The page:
Why Frank McCourt needs to go

David Lauterbach

Contributing Writer

Students of Milken Community High School: Do you like Frank McCourt? I know I do not.

With the NBA season currently delayed and with the persistent lack of a Los Angeles NFL team, only two LA teams remain: the Kings and the Dodgers. Since most Milken students do not follow hockey, only the Dodgers remain. One of the key issues with the Dodgers is star power, and fans are curious as to whether Frank McCourt has the resources to lock up the team’s best player for years to come.

Without a star in the lineup every day, are you willing to go watch a bunch of mediocre players? With ticket prices higher than your latest Hebrew book, do you even have the will to go to games anymore? I will admit that, even as big of a baseball fan as I am, I do not know if I do anymore.

The Dodgers franchise is currently in rough shape, thanks to one man: Frank McCourt, the owner of the team. He also happens to be, in my opinion, the worst man to ever be associated with sports in Los Angeles.

In addition to decimating the Dodgers, the Lakers are being negatively affected too. Without the basketball season, who can you really root for on the Lakers right now? Nobody. Instead of reading about the Lakers’ easy win last night, you have to read another article about the McCourt bankruptcy trial.

But what is really going on? Here is a quick summary:

Over the summer, McCourt took the Dodgers into bankruptcy court with him in an effort to prove that the commissioner of the MLB, Bud Selig, has treated him unfairly. However, in declaring bankruptcy he helped prove Selig’s point regarding why he should no longer own the team. Quite simply, if he has been and still is a successful owner, then why does he have no money? Why has he taken money from the team? Why has he refused for over three years to sign a player the Dodgers need? And why is he taking his frustrations out on Selig? McCourt has forced this situation upon himself with his lavish lifestyle and questionable financial decisions. Specifically, he has taken money that was solely to be used for the Dodgers and instead used it to pay various people, including his sons and attorneys, in his countless other lawsuits.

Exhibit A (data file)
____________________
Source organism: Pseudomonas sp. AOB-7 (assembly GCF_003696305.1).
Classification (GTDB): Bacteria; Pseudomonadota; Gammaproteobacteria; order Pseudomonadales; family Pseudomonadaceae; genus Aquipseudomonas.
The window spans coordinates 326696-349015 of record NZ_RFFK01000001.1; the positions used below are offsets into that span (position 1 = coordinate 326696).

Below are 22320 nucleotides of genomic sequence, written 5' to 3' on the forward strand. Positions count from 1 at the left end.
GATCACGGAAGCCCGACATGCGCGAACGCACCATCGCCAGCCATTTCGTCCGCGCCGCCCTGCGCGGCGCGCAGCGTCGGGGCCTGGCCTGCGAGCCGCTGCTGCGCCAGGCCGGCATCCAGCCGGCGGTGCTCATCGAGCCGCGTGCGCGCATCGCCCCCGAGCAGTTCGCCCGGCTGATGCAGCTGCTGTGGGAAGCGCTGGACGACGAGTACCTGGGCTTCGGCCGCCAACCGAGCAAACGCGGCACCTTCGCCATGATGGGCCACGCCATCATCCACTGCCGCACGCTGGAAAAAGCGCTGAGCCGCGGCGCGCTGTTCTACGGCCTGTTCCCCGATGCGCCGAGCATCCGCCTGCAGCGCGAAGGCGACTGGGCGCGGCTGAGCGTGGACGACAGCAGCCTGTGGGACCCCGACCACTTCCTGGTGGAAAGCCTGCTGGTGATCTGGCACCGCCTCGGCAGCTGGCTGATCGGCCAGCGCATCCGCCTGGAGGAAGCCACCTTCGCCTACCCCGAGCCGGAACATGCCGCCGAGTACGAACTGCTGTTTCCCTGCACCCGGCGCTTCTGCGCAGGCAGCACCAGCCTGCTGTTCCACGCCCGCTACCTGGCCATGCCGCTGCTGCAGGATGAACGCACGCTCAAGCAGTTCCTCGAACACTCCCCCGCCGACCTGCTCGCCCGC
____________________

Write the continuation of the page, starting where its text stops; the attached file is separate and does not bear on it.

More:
From October 31 until November 4 the Dodgers will state their case against Selig and the MLB as to why they think McCourt should retain ownership of the team. Some of the key issues at hand will include: Has McCourt been treated unfairly? Has McCourt abused his privileges? Does he make decisions based on the best interests of the team? And would forcing McCourt to sell be in the best interests of baseball and the Dodgers?

In conclusion, let us study in the tradition of the Jewish people and in hopes that the Dodgers next season will be the Dodgers that they should be, a team without Frank McCourt as its owner.

Featured image by David Lauterbach.